Well retroman, there unfortunately weren't many that I enjoyed. But here are a few: Bebe's Kids. The Tune. The Wrong Trousers. And Beavis and Butt-Head Do America.


                            Meanwhile i agreed with your Little Princess review since it was one of the best movies of the 90's period
                            Hoping to explore pop culture from the 20th Century with you
                              • 3 years 5 months ago
                              • Posts: 702
                              Quote by stake
                              Quote by eddstarr88
                              ...there are no completely new film ideas anymore...

                              I'll always remember learning in film class, that both Star Wars and Rashomon are "westerns".


                              We all want something fresh once in a while
                              Hoping to explore pop culture from the 20th Century with you
                              • avatar
                                • 3 years 5 months ago
                                • Posts: 1974
                                I'll be happy to answer any questions you might have for me.

                                What was your opinion of Ralph Bakshi?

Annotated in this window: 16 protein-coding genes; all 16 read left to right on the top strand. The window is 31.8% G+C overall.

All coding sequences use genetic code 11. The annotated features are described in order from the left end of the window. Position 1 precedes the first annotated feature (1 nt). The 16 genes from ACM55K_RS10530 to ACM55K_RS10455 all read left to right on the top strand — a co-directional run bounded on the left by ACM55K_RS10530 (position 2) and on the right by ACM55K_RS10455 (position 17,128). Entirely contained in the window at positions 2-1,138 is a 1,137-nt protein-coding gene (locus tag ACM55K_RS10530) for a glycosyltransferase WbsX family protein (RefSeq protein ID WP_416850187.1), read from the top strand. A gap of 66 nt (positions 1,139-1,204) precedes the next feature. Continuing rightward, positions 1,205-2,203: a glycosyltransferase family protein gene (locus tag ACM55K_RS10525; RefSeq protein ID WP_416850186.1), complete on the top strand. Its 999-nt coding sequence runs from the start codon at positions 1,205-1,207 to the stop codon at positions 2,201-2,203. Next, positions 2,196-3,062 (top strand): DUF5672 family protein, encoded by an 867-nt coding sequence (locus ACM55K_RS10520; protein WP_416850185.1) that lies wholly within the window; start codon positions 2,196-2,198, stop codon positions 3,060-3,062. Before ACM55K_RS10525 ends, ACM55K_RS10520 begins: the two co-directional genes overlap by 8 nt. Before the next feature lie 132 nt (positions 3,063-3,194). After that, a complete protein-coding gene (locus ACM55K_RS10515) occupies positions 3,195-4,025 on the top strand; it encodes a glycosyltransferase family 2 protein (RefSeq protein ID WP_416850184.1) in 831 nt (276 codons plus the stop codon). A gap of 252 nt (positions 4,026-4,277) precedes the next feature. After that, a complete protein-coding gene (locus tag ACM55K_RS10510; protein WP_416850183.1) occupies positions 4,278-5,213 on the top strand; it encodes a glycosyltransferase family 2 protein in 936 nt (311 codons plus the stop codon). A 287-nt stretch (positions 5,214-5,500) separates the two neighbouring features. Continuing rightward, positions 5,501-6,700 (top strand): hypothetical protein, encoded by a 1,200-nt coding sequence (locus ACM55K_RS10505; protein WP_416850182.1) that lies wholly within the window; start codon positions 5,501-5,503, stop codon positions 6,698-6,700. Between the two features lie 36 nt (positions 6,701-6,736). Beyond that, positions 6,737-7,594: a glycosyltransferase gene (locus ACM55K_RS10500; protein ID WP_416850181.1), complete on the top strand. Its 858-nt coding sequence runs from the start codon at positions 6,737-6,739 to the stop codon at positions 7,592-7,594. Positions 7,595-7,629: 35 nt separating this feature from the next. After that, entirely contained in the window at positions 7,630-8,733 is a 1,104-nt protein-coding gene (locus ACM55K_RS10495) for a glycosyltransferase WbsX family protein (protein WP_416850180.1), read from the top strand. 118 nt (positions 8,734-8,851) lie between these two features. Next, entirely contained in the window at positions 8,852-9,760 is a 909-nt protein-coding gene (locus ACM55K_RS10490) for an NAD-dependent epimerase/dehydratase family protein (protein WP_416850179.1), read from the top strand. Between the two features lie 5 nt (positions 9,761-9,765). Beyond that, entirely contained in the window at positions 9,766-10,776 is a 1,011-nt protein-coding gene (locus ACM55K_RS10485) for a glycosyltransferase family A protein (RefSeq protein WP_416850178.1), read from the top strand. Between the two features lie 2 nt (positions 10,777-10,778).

Quote by tangspot2
                                Mrs. stake you say some nasty on my threads. Dirty bitch
                                  • 3 years 5 months ago
                                  • Posts: 3
                                  thecrow174, I have great respect for everyone here. If my presence makes you uncomfortable, I am very sorry. Perhaps this was not the right place for me to reach out to a community of film lovers in my rest.

                                  Thank you retroman. I'm glad you enjoyed A Little Princess too.

                                  stake n sheak, I found Mr. Bakshi to be quite provocative and original in his earlier years. Some of his later work, however, was surprisingly incompetent.
                                  • avatar
                                    • 3 years 5 months ago
                                    • Posts: 7016
                                    Quote by stake
                                    Quote by eddstarr88
                                    ...there are no completely new film ideas anymore...

                                    I'll always remember learning in film class, that both Star Wars and Rashomon are "westerns".



                                    That's cool! Steven Spielberg often compares sci-fi films as "westerns with a weapon upgrade".
                                    The Eldorado is dead. Long live the Eldorado.